• Graduate medical education resources: The GME Parental Support Program, this program consists of trainees who are parents to form a supportive network for trainees; Uber reimbursement for post call fatigue, mindfulness program with resources on how to manage stressors of being a physician, on-call meal allowance, lab coats and technology stipend. More benefits for residents are provided by The Ohio State University College of Medicine.
  • Departmental resources: Departmental wellness committee with resident collaborators, educational sessions on burnout and fatigue mitigation, peer and faculty mentoring, resident social and recreational events, educational stipend, paid time off and structured resident call system
  • University resources: Access to recreational facilities, access to child care facilities, retirement planning,employee assistance program, and counseling and consultation services

 

The leadership in the Department of Anesthesiology recognizes the importance of the physical, professional and psychological wellness of our residents, and we are committed to promoting a healthy work-life balance. 

Didactics

Anesthesiology Residency didactics

We work hard to prepare our residents with the knowledge base, clinical experience and scientific thinking necessary to be successful in passing board exams.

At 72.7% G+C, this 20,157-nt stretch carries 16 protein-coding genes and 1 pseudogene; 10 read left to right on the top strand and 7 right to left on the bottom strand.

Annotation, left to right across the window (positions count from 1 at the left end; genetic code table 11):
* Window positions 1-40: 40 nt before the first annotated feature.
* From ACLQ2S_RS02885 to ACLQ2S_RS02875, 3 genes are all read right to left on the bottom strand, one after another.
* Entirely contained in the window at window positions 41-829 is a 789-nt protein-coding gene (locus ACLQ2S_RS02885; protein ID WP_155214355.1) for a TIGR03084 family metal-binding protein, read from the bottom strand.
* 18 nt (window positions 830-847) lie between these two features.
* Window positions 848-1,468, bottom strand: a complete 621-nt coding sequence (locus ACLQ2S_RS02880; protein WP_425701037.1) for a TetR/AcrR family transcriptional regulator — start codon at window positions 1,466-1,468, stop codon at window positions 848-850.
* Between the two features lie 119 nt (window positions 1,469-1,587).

The ABA in-training exam is given yearly in July here on campus. Throughout the entire training  process, the department strives to provide optimal teaching through multiple modalities.

Protected lecture time
The Department of Anesthesiology Residency has protected lecture time. Each Friday, one of the residency classes is scheduled to attend two hours of lecture. The residents are not scheduled in the operating room to protect that time of their education. Weekly didactic sessions are geared toward each individual year of training, weekly morning reports, Grand Rounds sessions and morbidity and mortality conferences.

View a sample of the resident lecture schedule

Clinical Skills Education and Assessment Center